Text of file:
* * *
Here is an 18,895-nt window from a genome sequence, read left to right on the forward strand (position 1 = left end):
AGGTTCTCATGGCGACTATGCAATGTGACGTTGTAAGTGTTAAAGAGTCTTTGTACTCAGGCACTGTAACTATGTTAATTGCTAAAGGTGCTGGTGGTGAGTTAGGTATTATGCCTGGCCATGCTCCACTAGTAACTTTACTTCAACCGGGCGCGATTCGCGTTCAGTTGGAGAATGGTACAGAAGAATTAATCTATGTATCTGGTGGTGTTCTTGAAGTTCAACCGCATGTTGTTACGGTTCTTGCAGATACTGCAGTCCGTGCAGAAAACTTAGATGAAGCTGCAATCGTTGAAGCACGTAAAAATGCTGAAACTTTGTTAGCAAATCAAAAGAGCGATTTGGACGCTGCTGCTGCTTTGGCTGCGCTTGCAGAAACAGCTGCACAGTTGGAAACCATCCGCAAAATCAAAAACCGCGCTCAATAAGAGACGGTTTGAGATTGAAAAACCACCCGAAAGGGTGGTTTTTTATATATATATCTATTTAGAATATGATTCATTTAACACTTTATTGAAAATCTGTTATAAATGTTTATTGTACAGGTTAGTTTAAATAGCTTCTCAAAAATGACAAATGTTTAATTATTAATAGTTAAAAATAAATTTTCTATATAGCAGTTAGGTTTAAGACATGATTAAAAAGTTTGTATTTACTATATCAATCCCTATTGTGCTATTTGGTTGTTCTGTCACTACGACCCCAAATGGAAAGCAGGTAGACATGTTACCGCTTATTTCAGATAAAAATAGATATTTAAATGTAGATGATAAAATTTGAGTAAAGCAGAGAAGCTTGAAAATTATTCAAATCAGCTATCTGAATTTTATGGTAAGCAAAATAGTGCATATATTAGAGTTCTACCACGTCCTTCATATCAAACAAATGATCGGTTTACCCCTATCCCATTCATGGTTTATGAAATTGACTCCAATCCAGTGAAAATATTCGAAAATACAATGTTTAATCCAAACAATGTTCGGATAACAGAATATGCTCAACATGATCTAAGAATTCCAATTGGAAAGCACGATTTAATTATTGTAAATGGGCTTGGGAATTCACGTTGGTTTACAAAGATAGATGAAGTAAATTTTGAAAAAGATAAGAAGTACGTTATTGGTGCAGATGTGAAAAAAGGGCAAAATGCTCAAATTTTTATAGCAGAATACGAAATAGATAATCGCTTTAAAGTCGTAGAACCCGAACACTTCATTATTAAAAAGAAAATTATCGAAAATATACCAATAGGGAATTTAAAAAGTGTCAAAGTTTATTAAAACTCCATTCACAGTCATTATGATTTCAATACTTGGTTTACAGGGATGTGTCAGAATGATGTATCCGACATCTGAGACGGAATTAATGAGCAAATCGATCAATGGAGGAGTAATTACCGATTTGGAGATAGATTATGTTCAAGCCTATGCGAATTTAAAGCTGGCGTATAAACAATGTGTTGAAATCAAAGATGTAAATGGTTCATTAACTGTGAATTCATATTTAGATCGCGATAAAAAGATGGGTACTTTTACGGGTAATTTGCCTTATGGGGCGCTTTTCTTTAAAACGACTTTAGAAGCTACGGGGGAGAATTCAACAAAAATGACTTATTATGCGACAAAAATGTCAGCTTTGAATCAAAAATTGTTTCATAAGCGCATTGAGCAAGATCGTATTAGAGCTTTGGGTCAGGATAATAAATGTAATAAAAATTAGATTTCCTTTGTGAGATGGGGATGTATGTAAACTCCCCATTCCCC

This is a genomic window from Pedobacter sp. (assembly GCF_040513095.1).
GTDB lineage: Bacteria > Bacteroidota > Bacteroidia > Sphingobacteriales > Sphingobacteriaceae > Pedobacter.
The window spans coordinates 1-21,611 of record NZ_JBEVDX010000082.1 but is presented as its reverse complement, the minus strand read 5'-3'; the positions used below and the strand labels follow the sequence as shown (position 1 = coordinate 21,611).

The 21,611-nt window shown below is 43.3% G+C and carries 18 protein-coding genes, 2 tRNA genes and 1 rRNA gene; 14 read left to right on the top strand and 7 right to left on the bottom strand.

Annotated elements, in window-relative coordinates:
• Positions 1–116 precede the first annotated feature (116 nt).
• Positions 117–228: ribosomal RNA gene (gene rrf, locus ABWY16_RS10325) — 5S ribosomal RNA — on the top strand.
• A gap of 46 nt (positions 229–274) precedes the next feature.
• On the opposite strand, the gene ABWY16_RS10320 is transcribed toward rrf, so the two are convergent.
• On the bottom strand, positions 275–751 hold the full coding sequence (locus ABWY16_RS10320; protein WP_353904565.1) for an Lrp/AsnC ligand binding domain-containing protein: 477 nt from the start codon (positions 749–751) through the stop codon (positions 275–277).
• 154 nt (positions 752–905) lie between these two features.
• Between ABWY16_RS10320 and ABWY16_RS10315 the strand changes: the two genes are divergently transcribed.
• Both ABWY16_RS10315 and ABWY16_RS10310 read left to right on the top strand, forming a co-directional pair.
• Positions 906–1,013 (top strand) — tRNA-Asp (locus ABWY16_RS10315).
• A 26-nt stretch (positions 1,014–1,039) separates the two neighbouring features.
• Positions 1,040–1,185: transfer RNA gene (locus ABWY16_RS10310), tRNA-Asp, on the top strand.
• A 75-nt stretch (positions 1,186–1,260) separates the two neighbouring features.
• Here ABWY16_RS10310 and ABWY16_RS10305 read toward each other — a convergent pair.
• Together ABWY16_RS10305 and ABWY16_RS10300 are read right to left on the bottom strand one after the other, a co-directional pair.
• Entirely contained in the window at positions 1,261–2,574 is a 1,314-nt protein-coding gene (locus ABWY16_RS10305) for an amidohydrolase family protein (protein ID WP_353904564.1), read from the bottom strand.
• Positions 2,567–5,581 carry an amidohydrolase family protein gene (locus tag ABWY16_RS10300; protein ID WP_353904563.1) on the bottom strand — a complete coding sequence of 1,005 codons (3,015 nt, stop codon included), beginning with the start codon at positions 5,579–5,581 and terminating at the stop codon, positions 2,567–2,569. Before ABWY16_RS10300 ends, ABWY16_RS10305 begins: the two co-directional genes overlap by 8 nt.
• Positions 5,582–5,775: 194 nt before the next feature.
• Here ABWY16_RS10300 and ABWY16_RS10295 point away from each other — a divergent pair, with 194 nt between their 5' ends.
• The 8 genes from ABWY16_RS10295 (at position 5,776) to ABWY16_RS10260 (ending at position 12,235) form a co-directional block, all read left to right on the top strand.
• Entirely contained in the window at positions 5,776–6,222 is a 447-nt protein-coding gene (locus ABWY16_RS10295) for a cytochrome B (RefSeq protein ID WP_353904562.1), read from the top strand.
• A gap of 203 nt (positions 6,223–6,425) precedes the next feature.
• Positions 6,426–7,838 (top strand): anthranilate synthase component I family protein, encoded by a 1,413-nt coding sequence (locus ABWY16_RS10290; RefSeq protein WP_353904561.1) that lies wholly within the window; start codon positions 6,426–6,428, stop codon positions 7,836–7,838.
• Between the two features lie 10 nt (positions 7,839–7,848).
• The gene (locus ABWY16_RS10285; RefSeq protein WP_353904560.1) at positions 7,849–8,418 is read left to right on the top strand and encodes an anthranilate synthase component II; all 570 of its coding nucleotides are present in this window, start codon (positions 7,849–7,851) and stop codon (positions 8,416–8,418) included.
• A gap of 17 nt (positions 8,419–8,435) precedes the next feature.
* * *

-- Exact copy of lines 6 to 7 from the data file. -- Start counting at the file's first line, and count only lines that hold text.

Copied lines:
The 21,611-nt window shown below is 43.3% G+C and carries 18 protein-coding genes, 2 tRNA genes and 1 rRNA gene; 14 read left to right on the top strand and 7 right to left on the bottom strand.

Annotated elements, in window-relative coordinates: